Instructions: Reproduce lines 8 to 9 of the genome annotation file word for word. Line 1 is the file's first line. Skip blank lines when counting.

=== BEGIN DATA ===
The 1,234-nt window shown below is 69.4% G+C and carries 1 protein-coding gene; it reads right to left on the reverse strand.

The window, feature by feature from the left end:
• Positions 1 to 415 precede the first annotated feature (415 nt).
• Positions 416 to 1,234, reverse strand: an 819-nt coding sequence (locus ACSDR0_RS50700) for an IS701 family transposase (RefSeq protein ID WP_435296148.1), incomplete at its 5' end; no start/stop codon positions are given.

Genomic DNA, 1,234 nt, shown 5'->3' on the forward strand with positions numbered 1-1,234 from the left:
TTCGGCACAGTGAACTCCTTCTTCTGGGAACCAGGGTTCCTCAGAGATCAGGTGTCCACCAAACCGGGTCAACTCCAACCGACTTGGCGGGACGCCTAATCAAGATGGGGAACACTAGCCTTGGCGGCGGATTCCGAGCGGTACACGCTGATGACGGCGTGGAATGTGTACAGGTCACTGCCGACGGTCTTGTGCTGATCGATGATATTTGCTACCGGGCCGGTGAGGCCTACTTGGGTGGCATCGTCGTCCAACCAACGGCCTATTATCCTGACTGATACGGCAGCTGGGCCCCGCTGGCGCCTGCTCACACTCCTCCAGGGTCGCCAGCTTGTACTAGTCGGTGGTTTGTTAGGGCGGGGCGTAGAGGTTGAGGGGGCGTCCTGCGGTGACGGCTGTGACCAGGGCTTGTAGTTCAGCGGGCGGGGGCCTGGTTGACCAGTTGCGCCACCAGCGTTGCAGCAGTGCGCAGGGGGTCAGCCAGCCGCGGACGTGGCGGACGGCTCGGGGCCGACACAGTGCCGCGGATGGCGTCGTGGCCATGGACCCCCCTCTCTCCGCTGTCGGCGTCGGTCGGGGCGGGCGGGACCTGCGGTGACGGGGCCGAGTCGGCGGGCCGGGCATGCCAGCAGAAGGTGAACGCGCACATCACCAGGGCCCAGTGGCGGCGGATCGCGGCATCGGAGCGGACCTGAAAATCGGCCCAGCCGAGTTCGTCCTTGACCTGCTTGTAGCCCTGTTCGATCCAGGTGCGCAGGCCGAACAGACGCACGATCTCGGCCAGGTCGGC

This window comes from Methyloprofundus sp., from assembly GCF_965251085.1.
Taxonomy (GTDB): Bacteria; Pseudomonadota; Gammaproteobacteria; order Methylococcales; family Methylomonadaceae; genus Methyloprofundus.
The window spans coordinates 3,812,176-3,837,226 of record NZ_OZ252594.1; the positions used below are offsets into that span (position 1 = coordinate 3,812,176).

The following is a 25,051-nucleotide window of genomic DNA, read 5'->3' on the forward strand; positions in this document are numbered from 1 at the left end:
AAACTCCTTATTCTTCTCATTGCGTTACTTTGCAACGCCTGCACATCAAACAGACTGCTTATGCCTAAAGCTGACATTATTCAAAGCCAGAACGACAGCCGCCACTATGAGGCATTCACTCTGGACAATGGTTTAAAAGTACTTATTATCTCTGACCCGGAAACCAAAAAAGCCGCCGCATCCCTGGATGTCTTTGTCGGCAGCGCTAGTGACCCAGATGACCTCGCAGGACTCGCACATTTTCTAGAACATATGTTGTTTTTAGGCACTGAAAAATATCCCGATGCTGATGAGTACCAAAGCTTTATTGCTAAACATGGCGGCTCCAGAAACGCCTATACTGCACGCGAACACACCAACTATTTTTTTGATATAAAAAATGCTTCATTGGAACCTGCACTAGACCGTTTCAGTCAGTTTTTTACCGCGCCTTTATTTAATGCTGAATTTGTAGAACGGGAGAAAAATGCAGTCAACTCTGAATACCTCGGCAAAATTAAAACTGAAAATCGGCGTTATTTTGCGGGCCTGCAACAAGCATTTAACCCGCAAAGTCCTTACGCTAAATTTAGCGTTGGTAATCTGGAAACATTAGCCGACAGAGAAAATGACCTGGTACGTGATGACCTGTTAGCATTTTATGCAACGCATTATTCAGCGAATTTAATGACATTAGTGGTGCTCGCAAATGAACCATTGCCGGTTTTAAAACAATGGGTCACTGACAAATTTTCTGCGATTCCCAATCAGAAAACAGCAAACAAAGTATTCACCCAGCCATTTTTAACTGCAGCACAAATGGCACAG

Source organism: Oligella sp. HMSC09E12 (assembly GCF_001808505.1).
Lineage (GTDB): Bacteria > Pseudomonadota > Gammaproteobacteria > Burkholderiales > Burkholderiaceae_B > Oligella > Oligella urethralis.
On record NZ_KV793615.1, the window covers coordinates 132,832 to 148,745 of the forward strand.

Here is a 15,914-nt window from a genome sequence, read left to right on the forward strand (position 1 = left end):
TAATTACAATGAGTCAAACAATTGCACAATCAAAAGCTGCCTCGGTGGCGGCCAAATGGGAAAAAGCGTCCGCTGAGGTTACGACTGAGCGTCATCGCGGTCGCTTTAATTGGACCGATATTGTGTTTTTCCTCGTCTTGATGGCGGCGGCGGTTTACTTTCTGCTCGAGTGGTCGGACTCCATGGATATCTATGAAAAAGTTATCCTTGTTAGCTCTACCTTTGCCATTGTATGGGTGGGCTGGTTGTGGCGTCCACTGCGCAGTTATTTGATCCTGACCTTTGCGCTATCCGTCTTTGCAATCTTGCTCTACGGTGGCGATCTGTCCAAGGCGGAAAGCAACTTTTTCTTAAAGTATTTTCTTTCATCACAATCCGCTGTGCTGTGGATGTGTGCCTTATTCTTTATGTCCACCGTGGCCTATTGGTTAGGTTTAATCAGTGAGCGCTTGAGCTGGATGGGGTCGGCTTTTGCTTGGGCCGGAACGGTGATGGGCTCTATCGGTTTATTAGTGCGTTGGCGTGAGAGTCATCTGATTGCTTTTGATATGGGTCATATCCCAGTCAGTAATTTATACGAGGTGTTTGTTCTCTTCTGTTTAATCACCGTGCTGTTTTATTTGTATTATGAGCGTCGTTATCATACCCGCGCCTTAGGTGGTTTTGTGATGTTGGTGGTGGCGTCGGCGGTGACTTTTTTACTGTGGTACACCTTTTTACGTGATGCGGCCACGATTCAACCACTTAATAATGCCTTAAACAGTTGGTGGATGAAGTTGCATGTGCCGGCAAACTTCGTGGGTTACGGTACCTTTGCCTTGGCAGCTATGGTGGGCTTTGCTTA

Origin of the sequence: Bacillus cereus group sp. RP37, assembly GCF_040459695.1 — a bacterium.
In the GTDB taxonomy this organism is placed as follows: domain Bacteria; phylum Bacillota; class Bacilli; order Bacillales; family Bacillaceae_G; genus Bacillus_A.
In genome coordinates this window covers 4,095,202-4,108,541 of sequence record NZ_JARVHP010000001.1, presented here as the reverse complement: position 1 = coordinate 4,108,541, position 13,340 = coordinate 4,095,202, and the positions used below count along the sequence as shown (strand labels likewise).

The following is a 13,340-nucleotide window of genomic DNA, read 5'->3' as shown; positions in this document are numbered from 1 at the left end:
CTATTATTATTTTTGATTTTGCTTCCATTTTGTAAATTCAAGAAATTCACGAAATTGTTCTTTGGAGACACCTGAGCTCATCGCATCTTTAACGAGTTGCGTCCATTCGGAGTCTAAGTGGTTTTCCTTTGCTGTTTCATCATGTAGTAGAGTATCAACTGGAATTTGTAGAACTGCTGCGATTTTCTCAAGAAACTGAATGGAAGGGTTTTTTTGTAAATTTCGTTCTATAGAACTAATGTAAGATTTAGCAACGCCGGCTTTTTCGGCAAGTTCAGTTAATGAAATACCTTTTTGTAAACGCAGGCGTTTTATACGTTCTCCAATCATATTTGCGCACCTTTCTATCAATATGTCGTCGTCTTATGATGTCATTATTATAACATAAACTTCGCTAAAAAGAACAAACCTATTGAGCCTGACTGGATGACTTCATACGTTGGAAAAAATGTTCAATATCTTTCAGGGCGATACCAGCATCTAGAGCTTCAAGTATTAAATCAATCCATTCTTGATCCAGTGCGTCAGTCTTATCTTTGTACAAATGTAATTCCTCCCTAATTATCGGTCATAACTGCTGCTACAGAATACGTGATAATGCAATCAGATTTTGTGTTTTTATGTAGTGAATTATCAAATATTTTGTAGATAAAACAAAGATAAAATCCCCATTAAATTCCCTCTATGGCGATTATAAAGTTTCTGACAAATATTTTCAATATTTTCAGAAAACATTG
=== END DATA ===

Taxonomy (GTDB): Bacteria; Pseudomonadota; Gammaproteobacteria; order Methylococcales; family Methylomonadaceae; genus Methyloprofundus.
The window spans coordinates 3,812,176-3,837,226 of record NZ_OZ252594.1; the positions used below are offsets into that span (position 1 = coordinate 3,812,176).